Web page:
Tech Guide: Five Ways To Modernize Your Mainframes

Your company can add new value to its big iron, while lowering operating costs
Making the end-user application more flexible, more customizable, and accessible for almost instantaneous improvements involves the user more directly in the application process. When the user is encouraged to embrace the application to the point where he's actually steering its development, not only is time to market improved, but training costs--for some companies, the largest single cost after software licenses--plummet substantially.

Portal-Based Logon Consolidation
Some Web-services development tools are being marketed for a different purpose: consolidating logons and application access for users. In typical mainframe environments, multiple third-party applications are used throughout the day, and in many call centers, employees spend valuable telephone time exiting some applications and re-entering others, just to complete a single, unanticipated customer task.

"The whole single-sign-on, user authority, common directory challenge is a growing problem [for which] there aren't any quick and easy answers," analyst Ulrich says.

David Holmes, executive VP of Jacada Ltd., a provider of Web-services-enablement software, says his company's Interface Server product can create front-end applications that interface directly with portals to create a single look and feel "to mimic the desktop application or the portal and, at the same time, change the workflow. So if, as a user, I used to have to traverse through 15 or 20 screens to accomplish a specific task, I can actually reengineer that workflow so that I only enter information in two or three screens."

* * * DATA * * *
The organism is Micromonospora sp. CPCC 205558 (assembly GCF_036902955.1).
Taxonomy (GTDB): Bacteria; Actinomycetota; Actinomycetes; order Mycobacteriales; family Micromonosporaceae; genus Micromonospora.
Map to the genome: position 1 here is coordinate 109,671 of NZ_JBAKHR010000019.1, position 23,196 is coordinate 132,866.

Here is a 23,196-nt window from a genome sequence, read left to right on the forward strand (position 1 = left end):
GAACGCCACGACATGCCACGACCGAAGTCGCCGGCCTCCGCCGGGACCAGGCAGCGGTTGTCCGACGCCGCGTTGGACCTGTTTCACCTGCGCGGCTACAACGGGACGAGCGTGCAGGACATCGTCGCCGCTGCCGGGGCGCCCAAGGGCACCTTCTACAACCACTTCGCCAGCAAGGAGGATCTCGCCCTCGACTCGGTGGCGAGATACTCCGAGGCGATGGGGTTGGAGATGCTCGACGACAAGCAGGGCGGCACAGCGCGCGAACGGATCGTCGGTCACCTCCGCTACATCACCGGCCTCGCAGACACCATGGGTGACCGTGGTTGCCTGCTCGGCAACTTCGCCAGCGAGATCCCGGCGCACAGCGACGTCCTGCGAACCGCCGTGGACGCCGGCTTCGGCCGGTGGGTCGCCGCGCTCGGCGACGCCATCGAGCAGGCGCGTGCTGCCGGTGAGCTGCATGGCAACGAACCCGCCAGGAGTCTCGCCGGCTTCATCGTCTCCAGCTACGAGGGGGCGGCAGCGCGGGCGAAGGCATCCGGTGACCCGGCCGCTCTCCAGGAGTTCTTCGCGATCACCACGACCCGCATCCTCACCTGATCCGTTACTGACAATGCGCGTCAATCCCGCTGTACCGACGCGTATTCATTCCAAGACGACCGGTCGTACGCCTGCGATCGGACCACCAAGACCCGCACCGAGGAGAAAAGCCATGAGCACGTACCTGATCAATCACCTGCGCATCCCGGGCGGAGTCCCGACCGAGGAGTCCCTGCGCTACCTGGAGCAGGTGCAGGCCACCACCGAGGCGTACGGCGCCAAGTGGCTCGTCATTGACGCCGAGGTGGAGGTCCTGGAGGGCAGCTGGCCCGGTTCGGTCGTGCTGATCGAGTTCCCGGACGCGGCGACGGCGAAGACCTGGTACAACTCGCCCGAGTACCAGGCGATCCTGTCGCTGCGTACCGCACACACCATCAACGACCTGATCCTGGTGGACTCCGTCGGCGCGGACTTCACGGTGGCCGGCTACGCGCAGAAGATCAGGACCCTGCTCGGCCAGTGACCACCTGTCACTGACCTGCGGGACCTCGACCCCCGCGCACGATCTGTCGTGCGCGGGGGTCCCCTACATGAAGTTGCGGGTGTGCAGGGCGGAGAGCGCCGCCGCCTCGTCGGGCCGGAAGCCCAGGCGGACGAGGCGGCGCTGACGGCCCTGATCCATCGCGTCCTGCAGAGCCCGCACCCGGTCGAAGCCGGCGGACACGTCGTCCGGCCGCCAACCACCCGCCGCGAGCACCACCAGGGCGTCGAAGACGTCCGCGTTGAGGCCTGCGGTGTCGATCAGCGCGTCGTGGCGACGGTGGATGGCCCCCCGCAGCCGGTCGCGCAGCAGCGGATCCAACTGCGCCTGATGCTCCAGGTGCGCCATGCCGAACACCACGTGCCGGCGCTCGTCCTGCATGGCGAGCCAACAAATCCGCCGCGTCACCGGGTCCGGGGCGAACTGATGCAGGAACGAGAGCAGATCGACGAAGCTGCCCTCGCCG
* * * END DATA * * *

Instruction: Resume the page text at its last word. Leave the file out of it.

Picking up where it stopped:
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Holmes describes a typical customer environment, which involves an average of five and often seven core applications, all of which utilize separate IDs and password authorization, and many of which identify the same customers with different key numbers. In some situations, the user is even forced to manually correlate these customer key numbers, perhaps with the aid of a spreadsheet. A portal, such as the kind created with Jacada Integrator, "sticks a veneer on top of all of that," Holmes says. "As an employee, you fire up your desktop, you get one view into your world, you enter one ID and password, one menu of the applications you need to use, [for] opening up an account or checking the status of a check or payment."

For one call-center customer facing a 40% annual turnover rate, operators were spending up to 12 weeks to learn their application and eight weeks on top of that to achieve full productivity, Holmes says. An Integrator-based portal was able to slash that time and reduce training costs by 40%. Again, this positively impacts both the administration and operations elements of TCO reduction.

Managing the mainframe environment is no longer about migrating to a smaller platform and less and less about camouflaging a tired legacy investment. The new management framework for mainframe computing is adaptation. As mainframes become more flexible platforms, companies may find themselves leveraging their legacy investments in untraditional ways, adapting them to serve new purposes in a changing IT landscape.

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